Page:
by Terry Schilling
This article is part of a series focusing on Lens of Liberty, a project of the Vernon K. Krieble Foundation.
It breaks my heart, being that it’s my home state, but it seems like everyday there’s another problem brewing in Illinois.
If it’s not sky-high murder rates in Chicago, it’s the unfunded pension liability. Gov. Bruce Rauner has no easy task either — state House Speaker Mike Madigan and his Democrat cronies have been wreaking havoc on the Land of Lincoln for decades.
The taxes are sky high, debt is growing everyday, and it seems that help is nowhere in sight.
Part of the Madigan-induced havoc has been enacting obnoxiously invasive regulations and laws on Illinois citizens.
In a Liberty Minute entitled “No Hangups,” Helen Krieble recently discussed the needless, and frankly ridiculous, regulations the Illinois state government has applied to motor vehicles:
In every state, drivers with medical issues can get handicapped signs to display in their car windshields. They are cut in the shape of a hanger, so they can be attached to the rear view mirror.
But, if you hang one in your car, you could get a ticket, just as you can for hanging an air freshener, a parking permit, or a pair of foam rubber dice. Illinois police pulled over 38,000 drivers in one year for hanging something on their mirrors — even signs issued by the state.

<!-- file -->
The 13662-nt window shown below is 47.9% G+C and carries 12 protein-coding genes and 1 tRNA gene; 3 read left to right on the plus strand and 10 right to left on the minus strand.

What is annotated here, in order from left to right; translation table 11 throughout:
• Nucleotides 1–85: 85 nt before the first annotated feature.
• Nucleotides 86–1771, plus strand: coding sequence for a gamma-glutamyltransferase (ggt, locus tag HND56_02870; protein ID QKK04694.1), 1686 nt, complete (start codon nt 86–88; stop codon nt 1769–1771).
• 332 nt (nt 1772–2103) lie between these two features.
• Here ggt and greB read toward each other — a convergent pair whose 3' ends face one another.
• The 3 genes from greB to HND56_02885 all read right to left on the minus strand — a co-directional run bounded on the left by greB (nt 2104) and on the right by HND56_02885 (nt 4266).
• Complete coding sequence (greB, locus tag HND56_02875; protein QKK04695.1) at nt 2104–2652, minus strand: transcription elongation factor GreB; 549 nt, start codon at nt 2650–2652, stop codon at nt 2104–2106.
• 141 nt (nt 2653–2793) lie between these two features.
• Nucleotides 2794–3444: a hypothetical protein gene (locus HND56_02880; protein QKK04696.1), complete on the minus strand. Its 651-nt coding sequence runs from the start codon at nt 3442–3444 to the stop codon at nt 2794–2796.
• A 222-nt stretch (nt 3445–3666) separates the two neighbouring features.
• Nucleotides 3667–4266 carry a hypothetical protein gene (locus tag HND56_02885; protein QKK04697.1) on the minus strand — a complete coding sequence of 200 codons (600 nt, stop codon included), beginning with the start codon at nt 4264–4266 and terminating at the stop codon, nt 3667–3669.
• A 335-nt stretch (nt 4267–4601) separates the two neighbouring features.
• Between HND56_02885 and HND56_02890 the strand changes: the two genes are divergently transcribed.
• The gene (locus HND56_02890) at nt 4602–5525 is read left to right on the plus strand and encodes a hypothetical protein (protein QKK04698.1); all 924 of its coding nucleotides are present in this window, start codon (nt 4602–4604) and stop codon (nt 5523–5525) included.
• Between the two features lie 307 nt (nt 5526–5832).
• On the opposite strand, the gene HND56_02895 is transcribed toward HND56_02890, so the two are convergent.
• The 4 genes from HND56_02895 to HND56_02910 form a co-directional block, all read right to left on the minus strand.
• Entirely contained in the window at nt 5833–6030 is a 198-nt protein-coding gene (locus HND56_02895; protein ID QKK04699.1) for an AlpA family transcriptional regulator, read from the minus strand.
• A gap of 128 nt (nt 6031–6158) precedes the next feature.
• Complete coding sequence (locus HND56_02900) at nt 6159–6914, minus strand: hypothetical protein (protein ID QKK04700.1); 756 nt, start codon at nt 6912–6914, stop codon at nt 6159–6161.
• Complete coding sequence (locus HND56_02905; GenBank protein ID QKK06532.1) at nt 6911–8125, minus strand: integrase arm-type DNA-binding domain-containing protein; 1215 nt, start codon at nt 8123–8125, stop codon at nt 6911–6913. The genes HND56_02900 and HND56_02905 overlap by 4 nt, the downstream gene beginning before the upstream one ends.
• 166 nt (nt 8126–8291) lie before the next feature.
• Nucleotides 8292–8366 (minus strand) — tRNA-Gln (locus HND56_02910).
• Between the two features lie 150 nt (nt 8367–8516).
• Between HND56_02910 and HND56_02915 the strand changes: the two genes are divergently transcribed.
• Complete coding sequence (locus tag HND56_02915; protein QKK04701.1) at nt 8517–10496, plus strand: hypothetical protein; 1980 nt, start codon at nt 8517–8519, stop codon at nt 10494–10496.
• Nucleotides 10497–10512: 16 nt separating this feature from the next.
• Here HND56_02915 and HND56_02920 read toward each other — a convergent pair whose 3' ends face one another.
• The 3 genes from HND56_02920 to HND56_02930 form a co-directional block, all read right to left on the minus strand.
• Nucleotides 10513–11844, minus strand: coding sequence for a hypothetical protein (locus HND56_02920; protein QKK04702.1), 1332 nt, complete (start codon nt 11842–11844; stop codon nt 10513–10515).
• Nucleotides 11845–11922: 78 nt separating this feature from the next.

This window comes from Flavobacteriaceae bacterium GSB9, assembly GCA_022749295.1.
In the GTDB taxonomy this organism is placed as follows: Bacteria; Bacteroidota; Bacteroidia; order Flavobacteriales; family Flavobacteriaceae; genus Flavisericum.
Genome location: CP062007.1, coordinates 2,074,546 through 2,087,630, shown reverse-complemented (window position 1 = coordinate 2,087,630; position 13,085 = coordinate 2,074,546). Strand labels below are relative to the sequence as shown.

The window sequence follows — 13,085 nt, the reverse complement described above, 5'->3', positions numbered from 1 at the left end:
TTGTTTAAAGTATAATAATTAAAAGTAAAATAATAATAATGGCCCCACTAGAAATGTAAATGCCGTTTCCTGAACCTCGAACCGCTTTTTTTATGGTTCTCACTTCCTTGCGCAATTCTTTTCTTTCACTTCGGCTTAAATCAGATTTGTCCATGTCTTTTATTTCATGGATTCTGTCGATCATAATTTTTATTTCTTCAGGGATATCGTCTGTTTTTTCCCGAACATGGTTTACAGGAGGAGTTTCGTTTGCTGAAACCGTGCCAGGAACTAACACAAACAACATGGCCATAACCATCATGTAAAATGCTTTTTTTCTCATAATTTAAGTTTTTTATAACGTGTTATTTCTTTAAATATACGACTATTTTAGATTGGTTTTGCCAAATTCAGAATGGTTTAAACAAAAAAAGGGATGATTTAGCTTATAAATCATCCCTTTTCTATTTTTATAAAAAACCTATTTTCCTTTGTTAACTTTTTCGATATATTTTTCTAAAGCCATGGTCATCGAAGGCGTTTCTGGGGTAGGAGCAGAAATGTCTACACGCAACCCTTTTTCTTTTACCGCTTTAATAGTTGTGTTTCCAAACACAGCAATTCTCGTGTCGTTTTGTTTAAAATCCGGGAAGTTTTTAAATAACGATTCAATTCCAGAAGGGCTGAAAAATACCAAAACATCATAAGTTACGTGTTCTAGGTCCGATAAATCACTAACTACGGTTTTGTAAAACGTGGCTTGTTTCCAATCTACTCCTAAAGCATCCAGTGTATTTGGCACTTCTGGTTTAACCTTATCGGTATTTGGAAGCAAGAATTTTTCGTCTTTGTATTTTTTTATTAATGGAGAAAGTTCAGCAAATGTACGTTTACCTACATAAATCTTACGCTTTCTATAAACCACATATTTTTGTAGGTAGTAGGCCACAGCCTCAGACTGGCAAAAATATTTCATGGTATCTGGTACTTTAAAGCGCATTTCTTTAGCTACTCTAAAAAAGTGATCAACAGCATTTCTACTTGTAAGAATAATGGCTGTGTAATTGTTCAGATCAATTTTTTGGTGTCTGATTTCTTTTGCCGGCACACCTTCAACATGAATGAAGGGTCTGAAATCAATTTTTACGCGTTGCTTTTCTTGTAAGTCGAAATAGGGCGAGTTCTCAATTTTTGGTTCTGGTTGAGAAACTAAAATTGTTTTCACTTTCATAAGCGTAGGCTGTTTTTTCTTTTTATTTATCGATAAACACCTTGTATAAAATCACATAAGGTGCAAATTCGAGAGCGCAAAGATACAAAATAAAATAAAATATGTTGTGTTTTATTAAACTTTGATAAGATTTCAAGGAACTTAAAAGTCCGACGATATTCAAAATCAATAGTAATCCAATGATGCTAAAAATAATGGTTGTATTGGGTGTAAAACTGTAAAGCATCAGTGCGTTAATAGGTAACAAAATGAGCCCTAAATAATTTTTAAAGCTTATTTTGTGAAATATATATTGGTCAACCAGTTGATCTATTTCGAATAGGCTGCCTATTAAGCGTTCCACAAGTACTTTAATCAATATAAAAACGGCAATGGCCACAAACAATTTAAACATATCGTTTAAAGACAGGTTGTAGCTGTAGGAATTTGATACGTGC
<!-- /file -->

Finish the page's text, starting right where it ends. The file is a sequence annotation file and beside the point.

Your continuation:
Instead of looking at what’s on the mirror, they should look through the lens of liberty and ask if the Constitution gives the government any authority to determine if you can have an air freshener in your car.
In this case, it appears clear that the government is attempting to use something as simple as an air freshener as an excuse to write revenue boosting tickets. However, some advocates for civil rights and personal freedoms see it as something even more serious:
…an arbitrary excuse to pull over drivers and proceed to a more invasive search. A recent court decision in Illinois and a bill making its way through the Michigan legislature indicate a sharpening of those concerns.
In fact, an Illinois woman was arrested for possession of Xanax after being pulled over for a having an air freshener that was “2 3/4 inches wide and 3 inches tall.” However, the courts found that the deputy who made the arrest failed to show “reasonable suspicion” that the air freshener was actually obstructing the woman’s view. The courts also recommended that lawmakers “consider whether the approach we now use in Illinois accomplishes the intended result.”
And in 2002, a 55-year-old widow was slapped with a $75 ticket for having her rosary beads hanging from her rear view mirror. The woman, Catherine Morris, fought the citation, and the case against her was rightfully thrown out. Are we to seriously believe that a rosary presents an obstruction of the driver’s view?
Local municipalities and governments have always engaged in revenue boosting activities — from speed traps to conveniently obscured speed limit signs and police cruisers. In fact, one of the only items exempt from this law and allowed to be on the windshield is the Illinois I-PASS box, which is used for paying tolls. However, through the lens of liberty we see that these measures are not just, especially when they are used, like this one, to engage in unwarranted searches and seizures.
I will always love my home state of Illinois, but laws such as these have got to go.
Photo credit: Barbara Bresnahan via Flickr, CC BY 2.0